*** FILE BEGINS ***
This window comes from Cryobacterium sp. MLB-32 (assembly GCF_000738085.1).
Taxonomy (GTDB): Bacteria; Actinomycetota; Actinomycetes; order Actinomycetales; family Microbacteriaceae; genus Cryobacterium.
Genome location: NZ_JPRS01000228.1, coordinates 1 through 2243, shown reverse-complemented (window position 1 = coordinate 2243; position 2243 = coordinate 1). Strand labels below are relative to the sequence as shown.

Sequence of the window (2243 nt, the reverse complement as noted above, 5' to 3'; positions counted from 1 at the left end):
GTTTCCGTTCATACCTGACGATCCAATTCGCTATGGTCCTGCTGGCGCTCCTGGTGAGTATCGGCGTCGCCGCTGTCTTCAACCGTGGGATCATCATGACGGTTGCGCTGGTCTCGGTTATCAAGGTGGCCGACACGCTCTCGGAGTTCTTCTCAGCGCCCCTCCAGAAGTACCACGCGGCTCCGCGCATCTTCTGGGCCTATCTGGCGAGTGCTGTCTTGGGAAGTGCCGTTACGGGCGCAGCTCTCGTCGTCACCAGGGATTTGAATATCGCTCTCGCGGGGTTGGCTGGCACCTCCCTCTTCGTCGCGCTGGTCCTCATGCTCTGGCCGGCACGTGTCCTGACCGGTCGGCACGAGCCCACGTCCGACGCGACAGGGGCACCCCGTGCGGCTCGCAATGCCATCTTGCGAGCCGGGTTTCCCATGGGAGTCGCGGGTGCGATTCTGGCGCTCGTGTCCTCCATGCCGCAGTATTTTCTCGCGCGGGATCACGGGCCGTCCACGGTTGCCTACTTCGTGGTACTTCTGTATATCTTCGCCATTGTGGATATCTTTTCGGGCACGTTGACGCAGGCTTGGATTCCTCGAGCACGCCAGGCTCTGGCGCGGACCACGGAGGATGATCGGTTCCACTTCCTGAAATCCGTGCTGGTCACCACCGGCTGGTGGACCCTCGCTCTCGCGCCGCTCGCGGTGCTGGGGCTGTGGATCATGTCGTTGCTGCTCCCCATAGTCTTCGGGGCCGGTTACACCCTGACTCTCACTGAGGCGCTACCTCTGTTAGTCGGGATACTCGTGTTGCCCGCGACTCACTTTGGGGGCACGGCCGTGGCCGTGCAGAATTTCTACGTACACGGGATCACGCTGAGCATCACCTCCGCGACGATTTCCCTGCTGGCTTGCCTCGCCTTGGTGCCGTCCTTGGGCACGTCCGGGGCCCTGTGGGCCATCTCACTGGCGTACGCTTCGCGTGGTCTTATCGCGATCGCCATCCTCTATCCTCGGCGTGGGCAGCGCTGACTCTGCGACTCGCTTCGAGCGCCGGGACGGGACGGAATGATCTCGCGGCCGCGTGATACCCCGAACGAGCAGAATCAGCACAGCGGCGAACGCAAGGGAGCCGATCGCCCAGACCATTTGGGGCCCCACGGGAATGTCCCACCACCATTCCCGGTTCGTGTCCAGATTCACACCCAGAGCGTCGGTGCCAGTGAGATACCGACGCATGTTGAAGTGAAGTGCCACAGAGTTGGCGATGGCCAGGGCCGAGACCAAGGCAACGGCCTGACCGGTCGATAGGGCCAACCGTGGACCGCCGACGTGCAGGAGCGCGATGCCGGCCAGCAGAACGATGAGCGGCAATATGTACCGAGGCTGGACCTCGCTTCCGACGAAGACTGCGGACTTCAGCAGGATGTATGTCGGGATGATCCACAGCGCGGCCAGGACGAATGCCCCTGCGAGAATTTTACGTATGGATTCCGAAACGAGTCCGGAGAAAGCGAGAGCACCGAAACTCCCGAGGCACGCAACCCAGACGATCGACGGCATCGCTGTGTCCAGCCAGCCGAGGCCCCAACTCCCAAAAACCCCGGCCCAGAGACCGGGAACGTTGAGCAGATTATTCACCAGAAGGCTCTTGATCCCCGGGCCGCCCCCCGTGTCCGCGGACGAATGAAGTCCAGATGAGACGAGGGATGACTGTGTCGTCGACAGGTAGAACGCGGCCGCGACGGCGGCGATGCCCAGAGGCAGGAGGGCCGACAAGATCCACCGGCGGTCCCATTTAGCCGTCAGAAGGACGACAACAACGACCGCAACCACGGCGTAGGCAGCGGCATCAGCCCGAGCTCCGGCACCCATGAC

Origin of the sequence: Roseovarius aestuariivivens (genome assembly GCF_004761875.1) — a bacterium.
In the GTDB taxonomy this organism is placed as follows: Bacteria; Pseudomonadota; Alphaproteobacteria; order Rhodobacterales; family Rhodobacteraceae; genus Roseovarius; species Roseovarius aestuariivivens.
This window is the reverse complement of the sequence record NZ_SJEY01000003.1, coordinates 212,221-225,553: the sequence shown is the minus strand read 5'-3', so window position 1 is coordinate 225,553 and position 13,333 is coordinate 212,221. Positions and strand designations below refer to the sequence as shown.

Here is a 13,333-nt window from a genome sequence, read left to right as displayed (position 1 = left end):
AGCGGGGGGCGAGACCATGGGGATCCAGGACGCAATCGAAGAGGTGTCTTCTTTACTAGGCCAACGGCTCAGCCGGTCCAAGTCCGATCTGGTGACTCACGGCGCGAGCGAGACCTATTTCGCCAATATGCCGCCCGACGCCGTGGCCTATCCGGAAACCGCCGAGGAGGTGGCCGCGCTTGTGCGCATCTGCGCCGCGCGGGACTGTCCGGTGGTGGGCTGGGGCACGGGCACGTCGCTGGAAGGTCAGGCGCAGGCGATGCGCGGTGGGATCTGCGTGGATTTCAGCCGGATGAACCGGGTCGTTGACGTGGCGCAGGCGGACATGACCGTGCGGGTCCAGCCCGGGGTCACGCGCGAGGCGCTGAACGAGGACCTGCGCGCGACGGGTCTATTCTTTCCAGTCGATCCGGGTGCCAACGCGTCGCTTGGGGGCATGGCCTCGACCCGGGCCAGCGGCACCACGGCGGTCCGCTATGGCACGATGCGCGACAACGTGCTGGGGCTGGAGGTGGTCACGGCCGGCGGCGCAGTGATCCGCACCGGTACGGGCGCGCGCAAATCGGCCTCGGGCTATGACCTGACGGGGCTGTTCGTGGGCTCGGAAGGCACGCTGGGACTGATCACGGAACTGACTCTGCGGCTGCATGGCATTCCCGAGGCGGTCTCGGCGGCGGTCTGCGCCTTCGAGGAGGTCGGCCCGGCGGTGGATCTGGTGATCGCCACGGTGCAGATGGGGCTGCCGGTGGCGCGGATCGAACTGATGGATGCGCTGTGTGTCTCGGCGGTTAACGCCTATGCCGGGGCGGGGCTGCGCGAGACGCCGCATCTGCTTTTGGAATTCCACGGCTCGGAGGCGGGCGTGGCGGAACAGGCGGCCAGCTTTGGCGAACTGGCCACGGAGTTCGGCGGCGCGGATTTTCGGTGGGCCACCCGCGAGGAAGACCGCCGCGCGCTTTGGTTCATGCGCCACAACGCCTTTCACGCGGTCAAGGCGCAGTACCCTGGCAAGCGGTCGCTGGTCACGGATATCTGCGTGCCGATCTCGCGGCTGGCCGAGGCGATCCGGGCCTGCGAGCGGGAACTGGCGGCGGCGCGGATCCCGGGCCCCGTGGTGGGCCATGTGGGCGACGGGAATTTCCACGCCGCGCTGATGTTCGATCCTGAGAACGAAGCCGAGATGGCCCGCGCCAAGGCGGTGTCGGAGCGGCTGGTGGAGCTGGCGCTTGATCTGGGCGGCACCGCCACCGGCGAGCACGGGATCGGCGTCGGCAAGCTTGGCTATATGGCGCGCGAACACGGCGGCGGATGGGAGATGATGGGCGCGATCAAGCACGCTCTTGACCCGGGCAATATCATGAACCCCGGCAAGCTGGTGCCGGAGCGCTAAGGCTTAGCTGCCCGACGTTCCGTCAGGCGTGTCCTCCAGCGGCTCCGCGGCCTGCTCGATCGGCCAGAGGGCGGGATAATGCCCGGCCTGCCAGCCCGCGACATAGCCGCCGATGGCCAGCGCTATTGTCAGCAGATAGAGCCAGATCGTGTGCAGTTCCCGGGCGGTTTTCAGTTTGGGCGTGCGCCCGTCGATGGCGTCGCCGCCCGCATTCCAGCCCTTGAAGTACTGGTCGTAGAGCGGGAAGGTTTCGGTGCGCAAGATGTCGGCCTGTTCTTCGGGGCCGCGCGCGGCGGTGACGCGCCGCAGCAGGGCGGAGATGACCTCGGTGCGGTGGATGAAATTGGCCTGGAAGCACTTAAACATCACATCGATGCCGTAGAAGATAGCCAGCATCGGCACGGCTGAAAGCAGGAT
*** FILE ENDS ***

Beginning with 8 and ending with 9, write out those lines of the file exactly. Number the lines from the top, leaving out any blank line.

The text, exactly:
This window is the reverse complement of the sequence record NZ_SJEY01000003.1, coordinates 212,221-225,553: the sequence shown is the minus strand read 5'-3', so window position 1 is coordinate 225,553 and position 13,333 is coordinate 212,221. Positions and strand designations below refer to the sequence as shown.

Here is a 13,333-nt window from a genome sequence, read left to right as displayed (position 1 = left end):